News headlines throughout major U.S. cities note record-high commercial vacancies, along with a decrease in the asking price for commercial rental space. As was predicted by several major real estate statisticians earlier this year, the next real estate bubble to burst is commercial properties.
Based on statistics compiled by Cushman & Wakefield (C&W), the commercial vacancy rate hasn't been this high since mid-2005. C&W, a global commercial real estate brokerage and consulting firm, found that vacancy rates increased in 24 of the 32 major markets they surveyed.
Colliers International, a global commercial real estate service provider, noted that rental office space is becoming abundantly available. Nationally, office space vacancies in major business districts jumped from 12.5 to 13.74 percent in the second quarter of 2009. Suburban markets increased 1.95 percent to 16.28 percent. In addition, the firm found that the asking rent in major districts dropped by 3.2 percent during the quarter to an average of $38.25 per square foot. Average asking rent in U.S. cities overall, however, are now more often priced at around $25.00 per square foot.
Both firms note that the market has been pummeled by increased supply and a decline in demand due to the economic downturn. Executive Managing Director Maria Sicola asserted that elevated unemployment numbers translate into the reduced demand reflected in higher vacancy rates. More than 66% of 6.5 million square feet of newly constructed commercial space was still vacant at the end of the second quarter of 2009.
Michael Cohen, a research strategist for Property & Portfolio Research (PPR), stated that the firm's expectation was that vacancies would reach historic highs in office, apartment and warehouse space in 2009. According to ING Clarion Real Estate Managing Director David Lynn, the hospitality market has been dealt the biggest blow with major cutbacks in business and leisure travel.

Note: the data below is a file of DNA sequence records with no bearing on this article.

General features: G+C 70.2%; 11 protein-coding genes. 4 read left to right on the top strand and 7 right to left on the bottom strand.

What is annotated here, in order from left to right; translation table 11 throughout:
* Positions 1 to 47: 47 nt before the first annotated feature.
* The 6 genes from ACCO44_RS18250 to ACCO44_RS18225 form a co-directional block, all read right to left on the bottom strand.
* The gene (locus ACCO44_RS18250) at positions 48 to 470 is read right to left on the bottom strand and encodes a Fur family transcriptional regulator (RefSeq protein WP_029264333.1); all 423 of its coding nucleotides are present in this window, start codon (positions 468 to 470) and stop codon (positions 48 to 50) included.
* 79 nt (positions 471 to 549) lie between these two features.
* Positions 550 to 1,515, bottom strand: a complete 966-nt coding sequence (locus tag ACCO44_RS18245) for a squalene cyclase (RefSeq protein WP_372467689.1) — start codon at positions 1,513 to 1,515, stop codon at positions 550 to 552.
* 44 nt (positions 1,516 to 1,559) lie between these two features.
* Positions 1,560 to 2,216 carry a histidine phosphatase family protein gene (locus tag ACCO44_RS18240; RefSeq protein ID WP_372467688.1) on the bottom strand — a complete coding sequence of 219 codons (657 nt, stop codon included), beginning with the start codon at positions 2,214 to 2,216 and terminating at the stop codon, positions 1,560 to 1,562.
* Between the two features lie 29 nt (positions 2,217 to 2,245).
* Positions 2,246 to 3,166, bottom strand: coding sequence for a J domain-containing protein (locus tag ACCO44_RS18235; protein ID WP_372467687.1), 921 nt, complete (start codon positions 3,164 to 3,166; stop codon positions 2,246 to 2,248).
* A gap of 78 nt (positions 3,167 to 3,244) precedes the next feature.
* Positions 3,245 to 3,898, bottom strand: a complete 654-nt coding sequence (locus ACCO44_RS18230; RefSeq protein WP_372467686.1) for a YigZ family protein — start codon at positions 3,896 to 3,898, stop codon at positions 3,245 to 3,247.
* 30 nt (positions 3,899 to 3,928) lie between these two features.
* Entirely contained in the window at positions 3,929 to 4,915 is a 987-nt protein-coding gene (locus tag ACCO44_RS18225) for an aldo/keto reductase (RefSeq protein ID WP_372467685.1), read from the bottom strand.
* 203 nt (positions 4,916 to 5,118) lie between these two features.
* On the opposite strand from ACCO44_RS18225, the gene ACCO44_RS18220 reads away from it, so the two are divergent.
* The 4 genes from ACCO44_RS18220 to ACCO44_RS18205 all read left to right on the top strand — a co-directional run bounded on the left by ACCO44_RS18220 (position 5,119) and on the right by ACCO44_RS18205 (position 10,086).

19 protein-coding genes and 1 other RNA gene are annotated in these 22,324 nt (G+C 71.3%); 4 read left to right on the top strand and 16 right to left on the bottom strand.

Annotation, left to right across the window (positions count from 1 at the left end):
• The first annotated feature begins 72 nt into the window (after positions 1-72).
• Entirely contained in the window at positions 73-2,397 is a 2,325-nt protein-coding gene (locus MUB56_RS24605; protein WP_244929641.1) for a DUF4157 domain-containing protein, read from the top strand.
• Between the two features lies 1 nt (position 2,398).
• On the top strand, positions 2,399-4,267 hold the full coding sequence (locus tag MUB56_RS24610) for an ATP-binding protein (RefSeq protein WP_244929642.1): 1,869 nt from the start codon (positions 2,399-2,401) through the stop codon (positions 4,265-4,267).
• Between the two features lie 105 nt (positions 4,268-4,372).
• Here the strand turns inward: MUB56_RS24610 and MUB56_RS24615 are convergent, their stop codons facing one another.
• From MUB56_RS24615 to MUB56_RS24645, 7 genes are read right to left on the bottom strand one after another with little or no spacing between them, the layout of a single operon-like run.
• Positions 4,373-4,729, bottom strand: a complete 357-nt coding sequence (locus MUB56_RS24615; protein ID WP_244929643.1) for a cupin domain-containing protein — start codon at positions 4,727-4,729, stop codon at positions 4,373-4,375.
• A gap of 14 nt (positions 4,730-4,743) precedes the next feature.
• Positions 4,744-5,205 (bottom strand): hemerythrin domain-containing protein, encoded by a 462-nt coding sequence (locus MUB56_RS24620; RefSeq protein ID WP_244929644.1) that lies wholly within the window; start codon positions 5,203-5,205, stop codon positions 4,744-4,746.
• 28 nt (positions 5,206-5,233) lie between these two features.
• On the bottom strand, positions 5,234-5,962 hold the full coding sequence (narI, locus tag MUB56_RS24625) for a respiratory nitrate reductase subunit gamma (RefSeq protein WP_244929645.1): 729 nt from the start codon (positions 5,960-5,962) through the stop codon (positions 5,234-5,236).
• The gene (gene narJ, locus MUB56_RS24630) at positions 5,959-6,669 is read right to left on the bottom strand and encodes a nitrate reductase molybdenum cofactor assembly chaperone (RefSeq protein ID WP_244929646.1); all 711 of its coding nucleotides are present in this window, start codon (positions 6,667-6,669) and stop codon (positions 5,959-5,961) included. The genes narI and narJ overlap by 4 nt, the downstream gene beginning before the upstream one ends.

Most cities across the nation are experiencing a rise in commercial vacancies. Phoenix has a 17.4 percent vacancy, Chicago's is at 15.4 percent, Washington, D.C. holds an 11.7 percent rate, Las Vegas exceeds 20 percent, Kansas City is higher than 18 percent, Providence, Rhode Island is now over 30 percent, and so on.
Along with the rise in commercial vacancies, insurance companies are becoming more concerned about liability associated with vacant real estate. Vacancies present additional risks not applicable to occupied real estate. Commercial insurance companies are encouraging owners of vacant real estate to minimize risk by implementing the following:
* Notify insurance company of vacancy, become informed and follow policy terms that apply to vacant property.
* Advise local authorities that property is vacant.
* Remove all combustibles, debris and any unnecessary materials from vacant property.
* Inform local fire department of materials left that could impair fire-fighting.
* Inspect property weekly, have someone watch the property or hire a guard service to daily drive by to observe property.
With real estate vacancy numbers not anticipated to see daylight for some time to come, this is wise advice, indeed.
Ki moved to Austin to attend college, and stayed to work in Austin real estate. He created a website encouraging buyers to search for Austin homes for sale. His site also has information on Austin Commercial real estate and general information and statistics on Austin real estate.
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